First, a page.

When you value human beings, you avoid speaking about their faults at all costs. As G‑d did with Esau.

As Isaac aged, his eyesight weakened. (Genesis 27:1)

This was in order that Jacob would be able to take the blessings of Esau. (Rashi)

This is puzzling. If G‑d wanted Jacob to receive Isaac’s blessings, He could have simply revealed to Isaac that Esau was wicked.

Especially since Isaac already had reason to believe something was up with Esau. He knew that Esau had wives who offered incense to idols. He knew that mention of G‑d was not part of Esau’s mode of speech.

So all G‑d needed to do was to fill Isaac in on the whole story.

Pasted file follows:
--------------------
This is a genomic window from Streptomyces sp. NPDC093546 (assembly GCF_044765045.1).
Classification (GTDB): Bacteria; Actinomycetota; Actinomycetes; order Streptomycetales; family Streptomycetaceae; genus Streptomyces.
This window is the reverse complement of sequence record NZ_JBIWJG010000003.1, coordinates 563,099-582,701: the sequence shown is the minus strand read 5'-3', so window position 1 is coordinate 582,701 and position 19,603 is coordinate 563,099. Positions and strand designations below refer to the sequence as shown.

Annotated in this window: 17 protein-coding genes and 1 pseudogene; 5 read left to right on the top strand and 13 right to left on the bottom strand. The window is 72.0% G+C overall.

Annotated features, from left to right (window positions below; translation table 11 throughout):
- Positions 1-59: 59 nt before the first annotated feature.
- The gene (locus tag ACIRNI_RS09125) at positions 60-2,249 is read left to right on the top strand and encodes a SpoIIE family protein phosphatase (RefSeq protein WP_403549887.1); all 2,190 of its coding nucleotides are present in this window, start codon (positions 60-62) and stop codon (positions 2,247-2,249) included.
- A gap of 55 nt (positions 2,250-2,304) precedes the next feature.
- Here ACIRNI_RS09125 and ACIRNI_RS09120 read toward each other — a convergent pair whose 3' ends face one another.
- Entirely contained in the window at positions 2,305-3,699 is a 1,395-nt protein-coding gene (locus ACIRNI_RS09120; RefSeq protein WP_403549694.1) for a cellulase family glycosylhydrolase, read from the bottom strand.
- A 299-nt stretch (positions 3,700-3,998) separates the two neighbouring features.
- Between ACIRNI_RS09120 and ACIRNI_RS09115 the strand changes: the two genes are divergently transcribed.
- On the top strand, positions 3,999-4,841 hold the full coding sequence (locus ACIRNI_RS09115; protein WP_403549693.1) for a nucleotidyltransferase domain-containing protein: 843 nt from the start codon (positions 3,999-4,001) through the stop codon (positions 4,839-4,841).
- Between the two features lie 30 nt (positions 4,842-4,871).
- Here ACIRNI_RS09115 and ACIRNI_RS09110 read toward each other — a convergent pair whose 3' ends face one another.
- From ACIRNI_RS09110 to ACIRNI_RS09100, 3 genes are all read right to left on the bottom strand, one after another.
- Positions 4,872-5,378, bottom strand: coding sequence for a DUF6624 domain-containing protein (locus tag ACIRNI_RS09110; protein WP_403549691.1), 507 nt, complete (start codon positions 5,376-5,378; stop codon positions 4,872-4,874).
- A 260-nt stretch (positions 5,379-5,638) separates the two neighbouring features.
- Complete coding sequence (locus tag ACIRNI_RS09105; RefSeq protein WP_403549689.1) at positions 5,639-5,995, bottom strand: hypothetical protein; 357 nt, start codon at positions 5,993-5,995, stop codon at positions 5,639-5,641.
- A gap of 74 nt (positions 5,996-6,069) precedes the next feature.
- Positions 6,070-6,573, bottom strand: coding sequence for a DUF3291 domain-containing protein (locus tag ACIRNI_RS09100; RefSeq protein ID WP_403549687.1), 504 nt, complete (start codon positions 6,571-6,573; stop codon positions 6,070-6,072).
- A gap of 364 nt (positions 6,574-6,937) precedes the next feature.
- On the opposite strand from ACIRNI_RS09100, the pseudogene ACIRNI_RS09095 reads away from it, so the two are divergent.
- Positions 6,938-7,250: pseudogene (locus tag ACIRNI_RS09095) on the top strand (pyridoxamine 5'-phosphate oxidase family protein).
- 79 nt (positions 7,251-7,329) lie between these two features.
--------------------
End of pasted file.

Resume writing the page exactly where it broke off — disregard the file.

But G‑d didn’t want to speak badly about Esau.

We call this lashon hara—speaking badly of another person even when what you say is true.

Now consider this: For the sake of wicked Esau, G‑d declined to speak unkind words—although that meant Isaac would have to be confined to his home and barely alive for 57 years.

For a fellow human being who may have slipped up a few times in life, isn’t it worthwhile to suffer the silence of our mouths for a moment or two?

Likutei Sichot vol. 15, p. 215.